Many people are not aware of the fact that in addition to keeping a tally of how much energy they have used over the last month, the humble electricity and gas meters in their homes can be used to keep an eye on the efficiency of their domestic heating and cooling systems. By performing simple calculations based on the average daily temperature, you can work out whether you are using more energy than you should be over a particular period of time. If you would like to learn how to do this, as well as how to quickly and easily read the utility meters in your Toronto home, please read on.
Using Degree Days and Meter Readings to Monitor Heating and Air Conditioning Efficiency
Degree days are units that can be calculated simply by comparing the average temperature every day against a benchmark of 65°F. Every degree above this is counted as one cooling degree day and every degree below is counted as one heating degree day. Manually calculating degree days for a week, month, or a year can be very time consuming but you can find websites with local weather data that have free heating and cooling degree day calculators you can use to make the task much easier. The professionals use linear regression analysis to pinpoint potential issues with commercial or domestic heating and air conditioning equipment but there is no need to get this involved unless you really want to. All you really need to do is to look at the number of heating or cooling degree days for 2 or more periods of time and compare them to your energy usage during these same periods to see if your energy usage is going up and down in proportion with the heating and cooling degree days.
For example, if in the month of July there were 200 cooling degree days and you used 400 kWh of electricity, you would expect that in a month where there were only 100 cooling degree days that you would use around 200 kWh. If this is not the case and you see large, disproportionate rises in energy usage during times when your heating and air conditioning systems are working harder, this is an obvious sign that something may be wrong with your equipment. However, before you go rushing out to buy a new furnace or start asking Toronto HVAC contractors to quote you for a replacement central air-con system, it is a good idea to ask a local expert to double check your figures and, of course, to inspect the HVAC equipment in question to determine whether it does actually need to be replaced or whether there is a less drastic solution to your higher-than-expected energy usage. Often, the solution for inefficient heating and air conditioning systems can be as simple as replacing or cleaning a filter.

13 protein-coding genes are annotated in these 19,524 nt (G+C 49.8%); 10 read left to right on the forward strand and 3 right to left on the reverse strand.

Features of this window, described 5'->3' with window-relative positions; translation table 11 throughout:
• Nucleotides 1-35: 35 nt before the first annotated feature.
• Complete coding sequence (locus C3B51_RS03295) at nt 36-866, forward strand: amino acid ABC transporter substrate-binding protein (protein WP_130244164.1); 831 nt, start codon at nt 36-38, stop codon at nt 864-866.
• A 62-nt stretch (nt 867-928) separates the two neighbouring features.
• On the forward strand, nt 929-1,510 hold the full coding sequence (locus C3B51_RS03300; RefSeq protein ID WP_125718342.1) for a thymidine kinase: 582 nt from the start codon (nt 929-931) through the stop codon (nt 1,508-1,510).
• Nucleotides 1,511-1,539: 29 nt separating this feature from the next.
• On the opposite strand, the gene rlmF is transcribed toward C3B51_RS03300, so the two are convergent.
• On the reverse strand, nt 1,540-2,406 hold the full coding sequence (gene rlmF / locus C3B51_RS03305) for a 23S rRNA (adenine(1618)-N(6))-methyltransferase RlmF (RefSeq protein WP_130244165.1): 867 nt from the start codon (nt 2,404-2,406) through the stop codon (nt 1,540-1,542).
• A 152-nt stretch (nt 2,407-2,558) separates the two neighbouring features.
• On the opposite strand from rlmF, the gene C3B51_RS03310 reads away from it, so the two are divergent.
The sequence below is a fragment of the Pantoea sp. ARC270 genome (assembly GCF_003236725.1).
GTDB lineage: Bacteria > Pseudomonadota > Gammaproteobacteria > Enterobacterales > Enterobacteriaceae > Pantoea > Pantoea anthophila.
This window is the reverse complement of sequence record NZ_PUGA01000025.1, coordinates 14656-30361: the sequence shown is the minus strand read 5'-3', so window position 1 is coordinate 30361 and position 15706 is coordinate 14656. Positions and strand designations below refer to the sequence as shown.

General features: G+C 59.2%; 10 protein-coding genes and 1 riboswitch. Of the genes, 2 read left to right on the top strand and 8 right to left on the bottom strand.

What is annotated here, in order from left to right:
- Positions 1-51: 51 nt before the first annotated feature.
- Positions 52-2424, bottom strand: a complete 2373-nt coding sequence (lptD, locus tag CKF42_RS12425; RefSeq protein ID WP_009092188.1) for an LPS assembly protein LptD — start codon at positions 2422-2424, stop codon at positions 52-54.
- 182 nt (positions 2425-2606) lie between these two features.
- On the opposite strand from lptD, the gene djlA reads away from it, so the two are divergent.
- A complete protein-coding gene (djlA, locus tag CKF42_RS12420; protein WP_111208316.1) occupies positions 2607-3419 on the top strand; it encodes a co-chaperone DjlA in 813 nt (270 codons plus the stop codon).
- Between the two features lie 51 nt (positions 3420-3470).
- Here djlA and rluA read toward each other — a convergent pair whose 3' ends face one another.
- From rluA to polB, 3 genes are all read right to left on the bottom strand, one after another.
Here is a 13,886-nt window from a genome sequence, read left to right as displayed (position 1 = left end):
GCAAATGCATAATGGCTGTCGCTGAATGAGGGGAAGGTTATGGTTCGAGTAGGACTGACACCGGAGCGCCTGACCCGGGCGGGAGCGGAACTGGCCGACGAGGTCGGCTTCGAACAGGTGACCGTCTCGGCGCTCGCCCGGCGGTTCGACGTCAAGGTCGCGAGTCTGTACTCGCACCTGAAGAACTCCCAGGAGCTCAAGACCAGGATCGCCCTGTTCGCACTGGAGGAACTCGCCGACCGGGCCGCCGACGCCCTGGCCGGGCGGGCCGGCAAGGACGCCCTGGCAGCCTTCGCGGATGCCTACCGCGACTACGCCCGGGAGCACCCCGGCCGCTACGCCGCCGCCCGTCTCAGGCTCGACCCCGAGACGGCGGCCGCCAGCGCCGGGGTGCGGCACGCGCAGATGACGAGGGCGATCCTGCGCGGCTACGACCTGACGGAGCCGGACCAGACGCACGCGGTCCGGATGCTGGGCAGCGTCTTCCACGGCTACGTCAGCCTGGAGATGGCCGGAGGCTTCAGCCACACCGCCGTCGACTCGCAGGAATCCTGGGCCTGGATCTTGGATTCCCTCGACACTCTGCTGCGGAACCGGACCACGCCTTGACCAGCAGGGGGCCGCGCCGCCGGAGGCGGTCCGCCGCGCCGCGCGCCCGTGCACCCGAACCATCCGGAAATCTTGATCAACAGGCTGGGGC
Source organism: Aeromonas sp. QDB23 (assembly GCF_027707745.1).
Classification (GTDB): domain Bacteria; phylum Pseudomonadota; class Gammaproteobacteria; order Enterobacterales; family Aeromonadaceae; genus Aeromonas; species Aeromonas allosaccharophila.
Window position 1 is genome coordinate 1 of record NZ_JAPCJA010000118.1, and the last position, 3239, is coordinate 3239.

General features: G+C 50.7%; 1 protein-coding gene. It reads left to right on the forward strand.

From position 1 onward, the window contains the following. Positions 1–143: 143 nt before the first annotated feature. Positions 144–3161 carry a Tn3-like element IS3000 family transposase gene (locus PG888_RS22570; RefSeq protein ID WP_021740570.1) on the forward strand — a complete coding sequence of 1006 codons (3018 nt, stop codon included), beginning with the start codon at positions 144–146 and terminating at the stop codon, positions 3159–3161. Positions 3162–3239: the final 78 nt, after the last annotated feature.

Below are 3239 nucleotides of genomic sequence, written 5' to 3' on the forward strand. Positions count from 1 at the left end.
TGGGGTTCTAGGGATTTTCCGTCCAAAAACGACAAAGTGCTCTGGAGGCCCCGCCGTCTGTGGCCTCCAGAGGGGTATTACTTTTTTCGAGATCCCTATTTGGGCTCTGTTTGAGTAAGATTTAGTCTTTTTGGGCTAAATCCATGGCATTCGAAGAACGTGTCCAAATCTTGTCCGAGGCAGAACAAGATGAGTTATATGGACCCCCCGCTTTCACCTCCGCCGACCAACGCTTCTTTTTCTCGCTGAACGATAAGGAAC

Reading Your Meters
In order to compare your gas and electricity usage to the degree day units you record, you will of course need to be able to read your utility meters. Electricity is measures in kilowatt hours (kWh) and when you are making a note of the current reading on your meter, you should write down the figures on the dials from right to left, not the other way around. The natural gas that heating and air conditioning equipment consumes is normally measured in cubic feet (CCF) and gas meters should be read from left to right, the opposite of electricity meters.
If you need any help reading and understanding your meters, please feel free to contact us during office hours.